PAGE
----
Wednesday, 09 September 2020 09:08

Keeping it local!

Written by  Nigel Malthus
Third-generation grower Daniel Lovett, of Lovett Family Farms, near Ashburton. The Lovett farm alone produces more than 10% of the 550 million potatoes processed at McCain’s Timaru plant each year. Third-generation grower Daniel Lovett, of Lovett Family Farms, near Ashburton. The Lovett farm alone produces more than 10% of the 550 million potatoes processed at McCain’s Timaru plant each year.

The inability to bring in experienced overseas workers is one of the big difficulties for the potato industry as it heads into the next growing season amid COVID-19.

Third-generation grower Daniel Lovett, of Lovett Family Farms, near Ashburton, supplies potatoes for the McCain’s processing factory at Timaru. He also produces onions, carrots and other vegetables for other processors.

With more than 1000 ha, the farm employs 14 fulltime staff. At this time of year, the ground is being prepared for the new season and Lovett would normally also have four or five experienced overseas staff helping out.

He has employed three locals but says it is not the same as someone with experience of the modern million-dollar machines in use.

“It was great having overseas boys because they grew up with vegetables their whole life and they could jump on that machine and they knew how to operate and make it work, but that can’t happen this year,” he told Hort News.

“Harvest will be the tighter period; we’ll need more people then and so will every other farmer in Canterbury really.”

Meanwhile, Lovett says the industry is facing competition from cheap imports, particularly from Europe, where because of Covid-19, subsidised growers have lost their usual market – chips for restaurants and soccer crowds.

“I was talking to a guy in Holland last night and he said that there’s new potatoes being harvested in Europe at the moment, which are going straight to the cows.”

Some are also finding their way to New Zealand, despite calls from Potatoes New Zealand for a ban on cheap imports.

Lovett says supermarket shoppers should look at the labels on house-brand frozen chips before they buy.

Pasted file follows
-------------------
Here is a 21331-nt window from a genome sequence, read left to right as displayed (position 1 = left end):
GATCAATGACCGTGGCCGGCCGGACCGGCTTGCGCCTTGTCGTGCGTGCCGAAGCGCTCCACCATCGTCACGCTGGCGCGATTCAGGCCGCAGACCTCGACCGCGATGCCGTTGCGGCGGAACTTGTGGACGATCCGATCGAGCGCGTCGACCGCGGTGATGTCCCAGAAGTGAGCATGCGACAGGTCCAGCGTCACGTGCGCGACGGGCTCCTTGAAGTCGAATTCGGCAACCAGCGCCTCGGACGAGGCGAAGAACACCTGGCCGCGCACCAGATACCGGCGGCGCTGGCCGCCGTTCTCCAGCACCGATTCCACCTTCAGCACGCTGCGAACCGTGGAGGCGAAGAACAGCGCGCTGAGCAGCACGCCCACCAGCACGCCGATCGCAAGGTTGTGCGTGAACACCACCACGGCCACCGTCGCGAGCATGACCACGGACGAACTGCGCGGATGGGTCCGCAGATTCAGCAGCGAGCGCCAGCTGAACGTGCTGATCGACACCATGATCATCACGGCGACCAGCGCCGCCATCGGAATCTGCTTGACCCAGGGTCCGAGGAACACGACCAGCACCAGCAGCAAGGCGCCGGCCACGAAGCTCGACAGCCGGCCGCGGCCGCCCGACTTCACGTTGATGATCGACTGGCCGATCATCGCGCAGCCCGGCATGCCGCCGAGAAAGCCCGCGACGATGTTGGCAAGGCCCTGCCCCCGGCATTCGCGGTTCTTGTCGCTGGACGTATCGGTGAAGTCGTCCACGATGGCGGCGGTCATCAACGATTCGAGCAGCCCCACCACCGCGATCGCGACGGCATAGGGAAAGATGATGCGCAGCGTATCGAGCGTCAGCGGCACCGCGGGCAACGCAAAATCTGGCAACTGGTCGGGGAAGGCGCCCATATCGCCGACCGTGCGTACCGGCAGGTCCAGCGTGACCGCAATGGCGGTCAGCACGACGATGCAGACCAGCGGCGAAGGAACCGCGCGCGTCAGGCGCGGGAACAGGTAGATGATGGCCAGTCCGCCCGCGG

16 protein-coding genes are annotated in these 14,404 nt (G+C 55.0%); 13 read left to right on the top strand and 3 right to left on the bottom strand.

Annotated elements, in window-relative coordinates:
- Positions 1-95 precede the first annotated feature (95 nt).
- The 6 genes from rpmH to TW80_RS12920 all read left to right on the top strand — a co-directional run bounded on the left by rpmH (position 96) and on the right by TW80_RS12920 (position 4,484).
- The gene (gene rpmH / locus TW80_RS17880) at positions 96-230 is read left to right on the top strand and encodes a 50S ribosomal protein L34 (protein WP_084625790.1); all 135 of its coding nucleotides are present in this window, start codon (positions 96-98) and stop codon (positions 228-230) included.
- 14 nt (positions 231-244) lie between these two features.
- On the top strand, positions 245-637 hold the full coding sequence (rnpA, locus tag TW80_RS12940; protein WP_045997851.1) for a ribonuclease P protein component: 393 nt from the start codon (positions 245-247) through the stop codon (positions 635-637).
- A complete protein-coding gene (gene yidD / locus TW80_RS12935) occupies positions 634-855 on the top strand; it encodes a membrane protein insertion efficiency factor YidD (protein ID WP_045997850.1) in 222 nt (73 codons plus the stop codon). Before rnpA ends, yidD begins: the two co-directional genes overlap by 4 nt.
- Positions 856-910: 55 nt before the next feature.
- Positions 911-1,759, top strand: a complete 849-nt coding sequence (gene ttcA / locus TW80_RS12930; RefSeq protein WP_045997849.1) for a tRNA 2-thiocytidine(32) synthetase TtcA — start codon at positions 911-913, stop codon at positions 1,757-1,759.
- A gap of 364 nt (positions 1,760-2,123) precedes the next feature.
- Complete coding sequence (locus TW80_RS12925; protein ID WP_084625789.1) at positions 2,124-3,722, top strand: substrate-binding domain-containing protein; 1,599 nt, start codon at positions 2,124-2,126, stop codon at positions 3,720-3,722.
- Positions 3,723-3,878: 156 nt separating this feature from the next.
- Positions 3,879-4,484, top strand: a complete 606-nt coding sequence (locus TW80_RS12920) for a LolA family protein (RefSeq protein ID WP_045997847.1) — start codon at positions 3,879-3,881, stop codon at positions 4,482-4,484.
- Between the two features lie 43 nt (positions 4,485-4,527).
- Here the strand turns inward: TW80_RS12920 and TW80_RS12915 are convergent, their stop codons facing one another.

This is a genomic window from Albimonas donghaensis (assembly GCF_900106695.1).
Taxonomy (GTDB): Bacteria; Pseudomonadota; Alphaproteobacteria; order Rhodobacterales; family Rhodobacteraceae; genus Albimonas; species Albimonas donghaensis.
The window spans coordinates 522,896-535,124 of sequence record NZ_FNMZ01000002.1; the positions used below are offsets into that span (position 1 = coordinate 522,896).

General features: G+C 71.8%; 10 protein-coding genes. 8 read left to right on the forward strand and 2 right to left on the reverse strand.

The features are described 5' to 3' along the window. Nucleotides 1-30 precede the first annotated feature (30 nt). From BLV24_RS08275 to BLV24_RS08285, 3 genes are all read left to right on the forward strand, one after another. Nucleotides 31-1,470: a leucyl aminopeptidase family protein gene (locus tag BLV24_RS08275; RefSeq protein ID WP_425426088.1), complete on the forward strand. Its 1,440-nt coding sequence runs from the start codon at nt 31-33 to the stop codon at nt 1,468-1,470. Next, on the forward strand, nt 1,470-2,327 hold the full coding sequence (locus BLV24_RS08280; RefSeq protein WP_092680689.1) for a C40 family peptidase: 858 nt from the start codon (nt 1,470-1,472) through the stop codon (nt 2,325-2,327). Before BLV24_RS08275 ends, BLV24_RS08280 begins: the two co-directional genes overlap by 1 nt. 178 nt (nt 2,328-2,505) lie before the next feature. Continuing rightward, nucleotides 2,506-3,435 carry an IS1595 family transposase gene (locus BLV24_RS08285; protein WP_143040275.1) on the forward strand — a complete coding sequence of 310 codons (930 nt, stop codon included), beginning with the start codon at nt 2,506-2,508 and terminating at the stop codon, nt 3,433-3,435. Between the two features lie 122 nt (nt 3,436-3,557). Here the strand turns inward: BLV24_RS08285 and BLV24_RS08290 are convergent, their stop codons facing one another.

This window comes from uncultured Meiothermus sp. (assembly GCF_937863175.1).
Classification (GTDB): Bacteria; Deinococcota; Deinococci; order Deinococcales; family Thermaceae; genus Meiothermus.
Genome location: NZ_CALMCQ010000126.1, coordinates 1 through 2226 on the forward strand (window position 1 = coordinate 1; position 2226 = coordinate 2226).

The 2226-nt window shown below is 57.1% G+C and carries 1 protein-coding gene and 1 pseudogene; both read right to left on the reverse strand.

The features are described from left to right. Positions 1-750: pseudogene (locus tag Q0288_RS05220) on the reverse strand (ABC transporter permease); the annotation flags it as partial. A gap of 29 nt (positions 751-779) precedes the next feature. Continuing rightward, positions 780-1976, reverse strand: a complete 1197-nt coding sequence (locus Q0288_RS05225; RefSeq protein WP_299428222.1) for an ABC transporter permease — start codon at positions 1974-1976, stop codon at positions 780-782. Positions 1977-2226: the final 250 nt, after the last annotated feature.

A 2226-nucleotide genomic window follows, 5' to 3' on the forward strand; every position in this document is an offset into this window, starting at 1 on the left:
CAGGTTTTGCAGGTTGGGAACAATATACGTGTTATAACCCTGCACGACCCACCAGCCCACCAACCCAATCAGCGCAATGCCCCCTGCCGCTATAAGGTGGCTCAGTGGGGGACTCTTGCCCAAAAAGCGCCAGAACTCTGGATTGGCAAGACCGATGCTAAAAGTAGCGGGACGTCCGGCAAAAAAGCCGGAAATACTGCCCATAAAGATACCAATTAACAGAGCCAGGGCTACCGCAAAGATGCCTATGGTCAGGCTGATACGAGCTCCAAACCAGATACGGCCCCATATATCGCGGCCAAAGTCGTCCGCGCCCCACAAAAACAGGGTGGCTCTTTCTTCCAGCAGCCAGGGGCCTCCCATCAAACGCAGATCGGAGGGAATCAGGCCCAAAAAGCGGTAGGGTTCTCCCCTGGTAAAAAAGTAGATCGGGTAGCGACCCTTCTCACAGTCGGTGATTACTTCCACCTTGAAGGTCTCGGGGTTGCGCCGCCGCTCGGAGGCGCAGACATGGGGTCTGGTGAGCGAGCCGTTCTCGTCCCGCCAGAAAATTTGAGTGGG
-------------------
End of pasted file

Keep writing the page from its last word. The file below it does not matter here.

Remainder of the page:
“Hopefully, the general public will just keep asking where the fries are coming from.”

The potato processor McCain Foods describes Lovett as one of the many Canterbury growers it is proud to work with.

The Lovett farm alone produces more than 10% of the 550 million potatoes processed at McCain’s Timaru plant each year. Lovetts have supplied McCain since 2000.

McCain says that when it opened the plant in 1994, it was focused on forging strong relationships with New Zealand growers and has always underpinned its operations by growing “green and local.”

“McCain Foods’ success is grounded in the people we work with – and the reliability and dedication of our local growers like the Lovett family is a key part in that success,” says John Jackson, McCain Foods ANZ Agricultural Director.

“We’re proud to be bringing premium produce from our trusted New Zealand growers to supermarket freezer aisles. And we will continue to strengthen our bonds to our local communities to provide better outcomes for our customers and our growers.”

A subsidiary of a Canadian parent company, McCain Foods operates from sites in Victoria, New South Wales and Tasmania, as well as Hawkes Bay and Timaru.

“We’ve encountered a vast amount of issues, from weather extremes, seedline issues, fertiliser trials, soil borne diseases, over/under production and the potato psyllid,” Lovett told Hort News. “But we have always been able to work through those problems with McCain’s team.”

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Dutch robotic specialist Lely launched a new farm management application called Horizon at its recent Future Farm Days 2020.

Designed to connect data from a range of on-farm equipment and suppliers into one management system, it creates a real-time decision-support platform, to make the farmer’s life easier, the herd healthier and the farm more profitable, says Lely.

Developed over a 24-month period, with over 100 test farmers in seven countries, working with 75 engineers, designers, farm management advisors, veterinarians and AI specialists, the new application will eventually replace the current Lely T4C management system. It uses smart algorithms and the cloud to deliver data that is processed into actionable information that is always accessible on any device in a user-friendly way.

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